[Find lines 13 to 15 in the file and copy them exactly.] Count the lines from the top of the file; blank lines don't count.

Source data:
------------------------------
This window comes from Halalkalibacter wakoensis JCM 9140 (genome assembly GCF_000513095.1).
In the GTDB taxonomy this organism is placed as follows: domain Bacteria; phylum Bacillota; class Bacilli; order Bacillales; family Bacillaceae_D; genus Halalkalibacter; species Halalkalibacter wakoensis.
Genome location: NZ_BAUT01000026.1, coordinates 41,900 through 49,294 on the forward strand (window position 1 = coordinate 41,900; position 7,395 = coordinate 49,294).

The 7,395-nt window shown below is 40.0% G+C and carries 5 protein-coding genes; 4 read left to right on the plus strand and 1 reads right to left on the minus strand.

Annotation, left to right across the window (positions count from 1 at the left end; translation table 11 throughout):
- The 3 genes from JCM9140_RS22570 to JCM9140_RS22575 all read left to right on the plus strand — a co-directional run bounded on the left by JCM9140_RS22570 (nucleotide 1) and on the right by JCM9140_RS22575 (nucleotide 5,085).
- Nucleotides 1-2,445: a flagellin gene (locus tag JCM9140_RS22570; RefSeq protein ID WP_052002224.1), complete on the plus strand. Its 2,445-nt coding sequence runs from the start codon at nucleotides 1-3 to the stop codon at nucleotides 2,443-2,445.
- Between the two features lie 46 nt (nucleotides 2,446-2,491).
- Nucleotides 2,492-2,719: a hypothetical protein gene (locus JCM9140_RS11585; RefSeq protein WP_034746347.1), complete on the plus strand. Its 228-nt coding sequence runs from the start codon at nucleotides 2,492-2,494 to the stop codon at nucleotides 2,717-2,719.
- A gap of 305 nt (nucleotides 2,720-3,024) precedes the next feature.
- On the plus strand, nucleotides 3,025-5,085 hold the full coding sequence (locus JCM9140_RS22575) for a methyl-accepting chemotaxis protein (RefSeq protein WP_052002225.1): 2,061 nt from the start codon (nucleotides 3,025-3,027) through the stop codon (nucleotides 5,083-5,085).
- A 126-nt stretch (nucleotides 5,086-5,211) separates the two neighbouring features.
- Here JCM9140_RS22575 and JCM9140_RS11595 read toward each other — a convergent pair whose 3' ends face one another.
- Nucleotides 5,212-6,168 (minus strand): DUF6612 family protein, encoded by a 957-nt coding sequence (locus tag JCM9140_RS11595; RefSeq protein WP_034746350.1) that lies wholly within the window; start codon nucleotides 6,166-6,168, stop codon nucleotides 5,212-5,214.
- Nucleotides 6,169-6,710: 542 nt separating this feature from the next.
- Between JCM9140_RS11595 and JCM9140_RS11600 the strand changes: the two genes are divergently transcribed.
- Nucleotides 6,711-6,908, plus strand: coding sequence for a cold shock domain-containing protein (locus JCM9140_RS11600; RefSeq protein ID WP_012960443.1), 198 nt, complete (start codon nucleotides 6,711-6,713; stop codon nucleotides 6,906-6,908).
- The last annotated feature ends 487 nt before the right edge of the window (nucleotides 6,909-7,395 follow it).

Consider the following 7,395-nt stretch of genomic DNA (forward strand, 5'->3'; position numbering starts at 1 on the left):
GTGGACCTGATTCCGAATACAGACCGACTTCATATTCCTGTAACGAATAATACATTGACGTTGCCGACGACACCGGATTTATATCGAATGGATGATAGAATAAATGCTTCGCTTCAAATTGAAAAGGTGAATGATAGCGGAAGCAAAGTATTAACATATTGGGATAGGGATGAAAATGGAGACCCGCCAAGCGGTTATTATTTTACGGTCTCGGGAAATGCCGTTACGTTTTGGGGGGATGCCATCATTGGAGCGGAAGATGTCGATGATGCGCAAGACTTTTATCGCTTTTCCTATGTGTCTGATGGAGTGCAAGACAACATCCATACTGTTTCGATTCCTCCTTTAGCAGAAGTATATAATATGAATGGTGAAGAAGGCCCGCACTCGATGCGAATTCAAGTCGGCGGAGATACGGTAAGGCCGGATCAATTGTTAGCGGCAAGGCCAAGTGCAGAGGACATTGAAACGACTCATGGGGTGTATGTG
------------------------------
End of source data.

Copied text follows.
- Here JCM9140_RS22575 and JCM9140_RS11595 read toward each other — a convergent pair whose 3' ends face one another.
- Nucleotides 5,212-6,168 (minus strand): DUF6612 family protein, encoded by a 957-nt coding sequence (locus tag JCM9140_RS11595; RefSeq protein WP_034746350.1) that lies wholly within the window; start codon nucleotides 6,166-6,168, stop codon nucleotides 5,212-5,214.
- Nucleotides 6,169-6,710: 542 nt separating this feature from the next.